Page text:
The American Legislative Exchange Council held its annual States & Nation Policy Summit in Washington, DC from December 4-6 at the Grand Hyatt Hotel, just a stone’s throw away from my office. Perhaps best known for its ‘Stand Your Ground’ legislation often cited in the death of Florida teen Trayvon Martin, ALEC was front and center in the news last week because of the disclosure of a trove of documents detailing its financial woes by The Guardian.
Given the proximity of the conference and my penchant for rabble-rousing, I of course paid a visit to my newly minted friends from this past August. I didn’t see Lew or John, but I did make a new pal in Montana State Representative Jonathan McNiven (R-44), although he probably won’t see it that way in the not-too-distant future.
I went undercover to try to dig up some dirt on this tax-exempt, allegedly nonpartisan, “educational non-profit”(wink wink), that many watchdogs say is really a partisan, special-interest lobbying effort. It seems its own members agree– McNiven, a first time conference attendee and himself a Republican, thought the summit was overtly pandering to party politics, specifically to the “wingnuts.” He went further, saying that speakers, like Tea Party Senator Ted Cruz, were “slandering” the other side, the other side being the Democratic Party.
Without the ‘nonpartisan’ designation, however flimsy it may be, the activities of the American Legislative Exchange Council would clearly be considered lobbying, which is not allowed for tax-exempt 501(c)(3) organizations. According to the IRS:
Under IRC 501(c)(3), there are certain circumstances where nonpartisan analysis, study, or research of matters pertaining to legislation may be educational and will not constitute attempts to influence legislation. This occurs where the material is available to the public, governmental bodies, officials, and employees, and where the organization does not advocate the adoption or rejection of legislation.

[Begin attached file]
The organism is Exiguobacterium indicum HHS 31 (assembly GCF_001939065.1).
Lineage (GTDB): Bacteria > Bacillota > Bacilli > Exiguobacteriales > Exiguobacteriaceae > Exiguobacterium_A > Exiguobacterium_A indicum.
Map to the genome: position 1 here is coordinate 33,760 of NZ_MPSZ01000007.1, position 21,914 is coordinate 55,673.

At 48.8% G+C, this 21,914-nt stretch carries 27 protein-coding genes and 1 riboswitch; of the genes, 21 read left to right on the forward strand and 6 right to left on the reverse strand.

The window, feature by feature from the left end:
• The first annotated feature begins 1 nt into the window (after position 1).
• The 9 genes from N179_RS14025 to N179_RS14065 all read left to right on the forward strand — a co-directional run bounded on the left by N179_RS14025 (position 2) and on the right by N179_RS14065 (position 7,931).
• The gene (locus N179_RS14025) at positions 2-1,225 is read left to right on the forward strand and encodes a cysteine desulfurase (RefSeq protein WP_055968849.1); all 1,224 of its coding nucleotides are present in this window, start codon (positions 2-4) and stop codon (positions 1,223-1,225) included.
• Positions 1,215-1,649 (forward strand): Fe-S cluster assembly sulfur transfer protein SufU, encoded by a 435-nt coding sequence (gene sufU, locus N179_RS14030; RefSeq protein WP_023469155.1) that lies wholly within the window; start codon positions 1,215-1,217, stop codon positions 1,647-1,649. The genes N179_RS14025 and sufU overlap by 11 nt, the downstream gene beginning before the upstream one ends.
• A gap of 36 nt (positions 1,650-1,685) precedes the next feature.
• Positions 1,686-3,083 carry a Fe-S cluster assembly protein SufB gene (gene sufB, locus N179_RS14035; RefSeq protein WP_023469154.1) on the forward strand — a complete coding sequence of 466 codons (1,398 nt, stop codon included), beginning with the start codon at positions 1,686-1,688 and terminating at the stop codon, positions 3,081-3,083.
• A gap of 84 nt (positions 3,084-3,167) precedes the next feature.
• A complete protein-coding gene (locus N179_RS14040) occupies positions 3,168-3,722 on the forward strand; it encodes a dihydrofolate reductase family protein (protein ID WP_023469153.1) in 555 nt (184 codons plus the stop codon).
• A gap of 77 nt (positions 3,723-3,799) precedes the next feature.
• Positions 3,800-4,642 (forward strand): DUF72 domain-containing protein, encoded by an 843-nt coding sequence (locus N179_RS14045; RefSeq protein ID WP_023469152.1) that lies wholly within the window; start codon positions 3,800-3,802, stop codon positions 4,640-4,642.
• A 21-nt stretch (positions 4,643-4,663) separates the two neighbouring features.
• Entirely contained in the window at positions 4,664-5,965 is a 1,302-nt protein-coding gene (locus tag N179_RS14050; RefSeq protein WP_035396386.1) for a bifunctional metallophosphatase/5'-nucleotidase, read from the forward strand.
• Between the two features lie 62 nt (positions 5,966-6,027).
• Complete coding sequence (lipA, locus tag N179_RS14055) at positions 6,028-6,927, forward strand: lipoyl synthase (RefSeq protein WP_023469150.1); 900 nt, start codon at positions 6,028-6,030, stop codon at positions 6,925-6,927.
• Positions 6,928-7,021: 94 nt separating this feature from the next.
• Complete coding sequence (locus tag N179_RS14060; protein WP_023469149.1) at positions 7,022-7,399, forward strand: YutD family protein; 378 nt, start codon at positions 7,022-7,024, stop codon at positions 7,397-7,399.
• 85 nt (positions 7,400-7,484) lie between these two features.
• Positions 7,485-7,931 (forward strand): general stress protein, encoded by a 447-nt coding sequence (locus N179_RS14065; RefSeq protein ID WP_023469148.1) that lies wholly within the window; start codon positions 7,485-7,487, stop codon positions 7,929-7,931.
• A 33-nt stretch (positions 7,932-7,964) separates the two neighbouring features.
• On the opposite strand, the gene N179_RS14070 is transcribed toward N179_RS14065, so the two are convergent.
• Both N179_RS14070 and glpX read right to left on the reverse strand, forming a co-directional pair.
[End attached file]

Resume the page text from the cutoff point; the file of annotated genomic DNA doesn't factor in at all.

Lobbying would be allowed if ALEC were a 501(c)(4) advocacy organization, and the distinction is very important. Here’s why… contributions to 501(c)(3) organizations, or educational non-profits, are tax deductible; those made to 501(c)(4)s are not. That means fundraising is much harder for (c)(4)s.
Beyond tax-exemption, the nonpartisan designation is more important in terms of wooing corporate donors. If ALEC were unmasked to the public as a front for the Republican Party, then member corporations could face consumer backlash and ultimately a hit to revenues. Witness the effect of ALEC model bills like ‘Stand Your Ground’ and voter suppression.
In the face of the ensuing public outcry, nearly 60 corporations terminated their memberships. Now, there is nothing wrong with advocating certain outcomes to legislation. What is wrong is to maintain a nonpartisan ruse in order to obtain tax-exemption and easier corporate fundraising.
McNiven himself espoused a politics of compromise, of focusing on the “real issues” over rhetoric, repeatedly using the word “win-win.” I found him to be a refreshing anomaly in today’s Republican Party. Watch the video below for the full context of our conversation…